Icahn and Lions Gate bury the hatchet

Activist investor Carl Icahn, right, has agreed to sell his holdings in Lions Gate Entertainment Corp., ending his bitter, three-year battle to take over the film and television studio and oust its management. The Santa Monica, Calif., company best known for Tyler Perry pictures, "Mad Men" and the upcoming "Hunger Games" announced that it has reached a settlement with Icahn and his son Brett, who works in the billionaire corporate raider's New York investment firm. The Icahns will sell 44.2 million shares, representing virtually all of their 33.2 percent stake in the company. In exchange, both parties are dropping all outstanding litigation against each other.

Lehman's liquidation plan will go to a vote

Lehman Brothers Holdings Inc. won approval to send its liquidation plan to creditors for a vote as the failed investment bank works to wind down its three-year stay in bankruptcy. U.S. Bankruptcy Judge James Peck in Manhattan Tuesday approved the description of the plan creditors will use to evaluate the proposal and said voting could begin; creditors have until Nov. 4 to vote. The investment bank filed for bankruptcy in September 2008. Chief Executive Bryan Marsal has said he plans to raise as much as $65 billion to pay claims. Total claims will come to about $360 billion, Harvey Miller, Lehman's bankruptcy attorney, said at the hearing.

Macarthur Coal agrees to latest offer

Macarthur Coal, an Australian mining company that has been the subject of multiple takeover bids over the past year and a half, bowed Tuesday to an improved offer from ArcelorMittal and Peabody Energy, valuing Macarthur at about 4.8 billion Australian dollars, or $5.2 billion. The company, a specialist producer of pulverized coal that is sought after by steel makers, is one of the last remaining independent midsize mining operations in Australia and had long been considered an attractive acquisition target. Rising raw material prices and a desire by resource companies and steelmakers to meet ravenous demand from China and other rapidly growing emerging economies have spurred consolidation in the sector.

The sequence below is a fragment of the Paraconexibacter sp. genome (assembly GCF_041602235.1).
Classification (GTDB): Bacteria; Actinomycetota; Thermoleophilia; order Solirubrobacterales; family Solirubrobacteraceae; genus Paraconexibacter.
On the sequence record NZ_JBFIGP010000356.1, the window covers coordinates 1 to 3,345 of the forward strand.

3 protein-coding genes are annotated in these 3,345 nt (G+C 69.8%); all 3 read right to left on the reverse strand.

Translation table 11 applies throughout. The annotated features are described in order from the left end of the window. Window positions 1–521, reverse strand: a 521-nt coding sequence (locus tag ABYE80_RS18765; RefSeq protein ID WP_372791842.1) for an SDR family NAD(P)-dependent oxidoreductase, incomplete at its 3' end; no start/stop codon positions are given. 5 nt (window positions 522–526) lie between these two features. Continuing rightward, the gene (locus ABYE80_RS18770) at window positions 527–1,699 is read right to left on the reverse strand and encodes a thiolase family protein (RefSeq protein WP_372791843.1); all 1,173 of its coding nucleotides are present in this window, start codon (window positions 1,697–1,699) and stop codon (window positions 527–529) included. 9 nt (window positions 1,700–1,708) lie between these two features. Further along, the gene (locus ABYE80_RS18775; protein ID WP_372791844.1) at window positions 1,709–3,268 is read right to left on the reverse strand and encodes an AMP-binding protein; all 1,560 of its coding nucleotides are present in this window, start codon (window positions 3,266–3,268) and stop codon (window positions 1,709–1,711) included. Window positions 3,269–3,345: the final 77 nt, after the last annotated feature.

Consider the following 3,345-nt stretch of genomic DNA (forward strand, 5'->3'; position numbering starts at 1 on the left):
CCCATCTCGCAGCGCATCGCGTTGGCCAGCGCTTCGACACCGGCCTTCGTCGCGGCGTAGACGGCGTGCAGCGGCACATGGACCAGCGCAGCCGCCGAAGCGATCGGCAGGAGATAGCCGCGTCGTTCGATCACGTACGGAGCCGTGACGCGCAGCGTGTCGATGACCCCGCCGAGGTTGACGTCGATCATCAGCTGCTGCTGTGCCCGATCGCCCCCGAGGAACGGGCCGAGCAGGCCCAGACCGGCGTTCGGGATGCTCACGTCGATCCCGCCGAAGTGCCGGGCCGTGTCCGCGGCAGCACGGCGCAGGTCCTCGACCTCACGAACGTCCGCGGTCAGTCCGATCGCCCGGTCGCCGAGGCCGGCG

Italy's cost of borrowing falls

On Tuesday, the Italian Treasury sold 3.75 billion euros, or $5.4 billion, of 10-year securities priced to yield 5.22 percent. That compared with a rate of 5.77 percent at a sale of similar bonds in late July. The yield on Italy's benchmark 10-year bond has dropped more than one percentage point since the European Central Bank started buying Italian and Spanish debt Aug. 8. By the close of trade Tuesday it had slipped to 5.11 percent.

Boeing to retool, not replace, its 737

Boeing Co. said it will move ahead with a new engine for its 737, matching a competing Airbus plane and giving its best-selling jet the fuel efficiency that airlines crave. Airlines have been struggling with sharply higher fuel costs, so every improvement in fuel efficiency helps their bottom lines.

Boeing makes more 737s than any other plane, with more than 2,100 on order. It competes with the Airbus A320, which will have a new, more fuel-efficient engine available starting in 2015. Boeing said its 737 with the new engine will be available in 2017. Boeing said five airlines have committed to buy 496 of the planes.

Former Chinese phone exec sentenced

Li Hua, former chairman of a government-owned telecommunications company, China Mobile, was sentenced to death with a two-year reprieve Tuesday for accepting more than $2.5 million bribes, according to Xinhua, China's state-run news agency. The sentence means that with good behavior the executive's penalty could be commuted to life in prison.